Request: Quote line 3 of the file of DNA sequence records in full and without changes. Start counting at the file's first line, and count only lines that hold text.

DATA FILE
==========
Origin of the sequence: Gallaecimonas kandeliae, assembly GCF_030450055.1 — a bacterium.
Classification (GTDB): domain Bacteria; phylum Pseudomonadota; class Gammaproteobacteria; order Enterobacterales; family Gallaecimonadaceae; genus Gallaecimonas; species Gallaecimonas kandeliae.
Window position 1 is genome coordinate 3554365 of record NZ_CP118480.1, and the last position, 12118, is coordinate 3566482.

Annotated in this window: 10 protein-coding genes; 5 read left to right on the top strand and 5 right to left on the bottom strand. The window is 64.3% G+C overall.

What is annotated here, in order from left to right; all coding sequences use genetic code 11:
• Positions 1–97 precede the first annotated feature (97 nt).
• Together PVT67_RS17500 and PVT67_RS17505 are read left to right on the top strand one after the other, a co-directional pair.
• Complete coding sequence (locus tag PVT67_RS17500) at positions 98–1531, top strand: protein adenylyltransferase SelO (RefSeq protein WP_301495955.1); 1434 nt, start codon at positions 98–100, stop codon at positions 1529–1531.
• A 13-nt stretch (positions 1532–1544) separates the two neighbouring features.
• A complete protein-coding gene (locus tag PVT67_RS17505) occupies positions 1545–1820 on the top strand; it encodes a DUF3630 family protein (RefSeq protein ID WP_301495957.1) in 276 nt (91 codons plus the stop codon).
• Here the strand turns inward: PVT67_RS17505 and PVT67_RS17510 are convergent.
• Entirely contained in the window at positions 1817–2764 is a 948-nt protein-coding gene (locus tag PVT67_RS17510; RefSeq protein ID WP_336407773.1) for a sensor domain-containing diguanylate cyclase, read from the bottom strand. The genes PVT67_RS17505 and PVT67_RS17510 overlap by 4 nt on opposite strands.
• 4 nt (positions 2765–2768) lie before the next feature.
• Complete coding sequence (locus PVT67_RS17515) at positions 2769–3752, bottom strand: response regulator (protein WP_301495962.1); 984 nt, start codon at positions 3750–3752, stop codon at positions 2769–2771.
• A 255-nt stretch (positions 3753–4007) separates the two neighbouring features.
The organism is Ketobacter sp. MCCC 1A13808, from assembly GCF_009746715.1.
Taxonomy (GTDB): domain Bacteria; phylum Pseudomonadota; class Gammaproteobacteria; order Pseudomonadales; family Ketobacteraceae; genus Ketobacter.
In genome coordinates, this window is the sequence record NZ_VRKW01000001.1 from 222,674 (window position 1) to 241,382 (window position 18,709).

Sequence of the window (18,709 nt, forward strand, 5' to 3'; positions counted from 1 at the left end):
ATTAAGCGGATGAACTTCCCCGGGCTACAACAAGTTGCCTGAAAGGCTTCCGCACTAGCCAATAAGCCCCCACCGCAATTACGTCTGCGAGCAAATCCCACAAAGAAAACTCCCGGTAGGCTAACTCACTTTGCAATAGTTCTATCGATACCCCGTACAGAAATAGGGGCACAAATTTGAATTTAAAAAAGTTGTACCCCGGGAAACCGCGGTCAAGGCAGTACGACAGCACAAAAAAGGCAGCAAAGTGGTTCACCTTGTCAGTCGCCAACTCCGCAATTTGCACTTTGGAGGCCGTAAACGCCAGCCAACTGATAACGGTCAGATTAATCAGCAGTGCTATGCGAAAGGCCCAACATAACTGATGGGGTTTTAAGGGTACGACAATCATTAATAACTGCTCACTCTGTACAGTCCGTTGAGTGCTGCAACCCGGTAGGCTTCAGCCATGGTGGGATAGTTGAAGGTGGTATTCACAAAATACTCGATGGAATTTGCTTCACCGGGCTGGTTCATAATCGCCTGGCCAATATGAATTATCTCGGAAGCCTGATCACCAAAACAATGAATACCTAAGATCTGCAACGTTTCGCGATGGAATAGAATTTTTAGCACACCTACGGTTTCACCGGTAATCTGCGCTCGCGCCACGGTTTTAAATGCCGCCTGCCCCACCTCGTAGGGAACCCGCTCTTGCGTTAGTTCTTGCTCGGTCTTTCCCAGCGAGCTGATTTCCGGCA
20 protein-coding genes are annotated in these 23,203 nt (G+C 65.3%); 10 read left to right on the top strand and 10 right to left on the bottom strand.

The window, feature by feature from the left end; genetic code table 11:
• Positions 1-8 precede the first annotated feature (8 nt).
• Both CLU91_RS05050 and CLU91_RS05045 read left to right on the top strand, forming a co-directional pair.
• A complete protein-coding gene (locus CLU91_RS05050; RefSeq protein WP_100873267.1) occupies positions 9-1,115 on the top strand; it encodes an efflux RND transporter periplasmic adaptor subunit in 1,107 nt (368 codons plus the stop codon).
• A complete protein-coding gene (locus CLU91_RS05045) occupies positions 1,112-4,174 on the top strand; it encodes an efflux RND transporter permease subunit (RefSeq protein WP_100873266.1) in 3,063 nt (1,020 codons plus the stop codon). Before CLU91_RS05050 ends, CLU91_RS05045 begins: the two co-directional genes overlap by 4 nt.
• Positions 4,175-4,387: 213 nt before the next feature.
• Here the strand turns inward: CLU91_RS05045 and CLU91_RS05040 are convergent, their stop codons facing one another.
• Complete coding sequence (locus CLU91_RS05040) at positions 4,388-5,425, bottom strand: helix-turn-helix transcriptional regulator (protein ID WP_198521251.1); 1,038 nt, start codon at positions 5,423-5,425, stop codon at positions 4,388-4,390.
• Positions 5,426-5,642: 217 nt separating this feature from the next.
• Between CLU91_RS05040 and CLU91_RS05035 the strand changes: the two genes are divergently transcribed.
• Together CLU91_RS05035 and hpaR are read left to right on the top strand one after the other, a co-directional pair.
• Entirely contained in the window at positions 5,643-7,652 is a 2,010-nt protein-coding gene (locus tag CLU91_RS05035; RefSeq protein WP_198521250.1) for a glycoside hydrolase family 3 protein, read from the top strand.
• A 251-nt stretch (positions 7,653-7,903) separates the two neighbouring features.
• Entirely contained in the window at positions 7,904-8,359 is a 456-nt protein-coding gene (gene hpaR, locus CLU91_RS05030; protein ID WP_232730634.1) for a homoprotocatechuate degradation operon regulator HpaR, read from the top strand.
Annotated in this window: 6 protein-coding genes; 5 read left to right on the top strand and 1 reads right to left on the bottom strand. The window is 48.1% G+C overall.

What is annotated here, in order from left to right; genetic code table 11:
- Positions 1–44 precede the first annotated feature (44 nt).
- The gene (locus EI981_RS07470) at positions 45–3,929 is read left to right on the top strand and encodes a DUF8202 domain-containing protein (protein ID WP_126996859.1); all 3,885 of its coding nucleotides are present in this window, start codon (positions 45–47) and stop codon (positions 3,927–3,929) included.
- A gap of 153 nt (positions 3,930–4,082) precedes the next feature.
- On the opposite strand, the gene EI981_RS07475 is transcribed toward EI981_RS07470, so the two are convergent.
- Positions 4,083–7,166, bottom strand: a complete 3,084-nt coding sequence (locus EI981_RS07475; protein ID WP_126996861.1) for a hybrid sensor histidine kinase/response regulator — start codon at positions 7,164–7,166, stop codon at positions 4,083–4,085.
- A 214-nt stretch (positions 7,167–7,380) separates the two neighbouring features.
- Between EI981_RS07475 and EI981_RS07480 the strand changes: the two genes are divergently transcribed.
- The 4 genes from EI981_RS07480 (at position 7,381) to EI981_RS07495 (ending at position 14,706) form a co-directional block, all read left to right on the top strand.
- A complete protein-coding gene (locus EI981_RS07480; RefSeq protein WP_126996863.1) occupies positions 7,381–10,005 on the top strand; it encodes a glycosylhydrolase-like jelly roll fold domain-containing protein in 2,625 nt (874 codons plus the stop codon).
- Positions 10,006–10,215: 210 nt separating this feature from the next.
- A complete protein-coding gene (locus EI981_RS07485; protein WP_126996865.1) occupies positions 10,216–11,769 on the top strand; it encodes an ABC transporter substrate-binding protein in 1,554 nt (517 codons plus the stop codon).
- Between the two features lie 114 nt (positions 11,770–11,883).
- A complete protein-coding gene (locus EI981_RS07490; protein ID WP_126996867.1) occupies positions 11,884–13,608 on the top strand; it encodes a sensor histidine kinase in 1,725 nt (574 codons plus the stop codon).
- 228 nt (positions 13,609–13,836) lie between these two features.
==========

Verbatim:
Window position 1 is genome coordinate 3554365 of record NZ_CP118480.1, and the last position, 12118, is coordinate 3566482.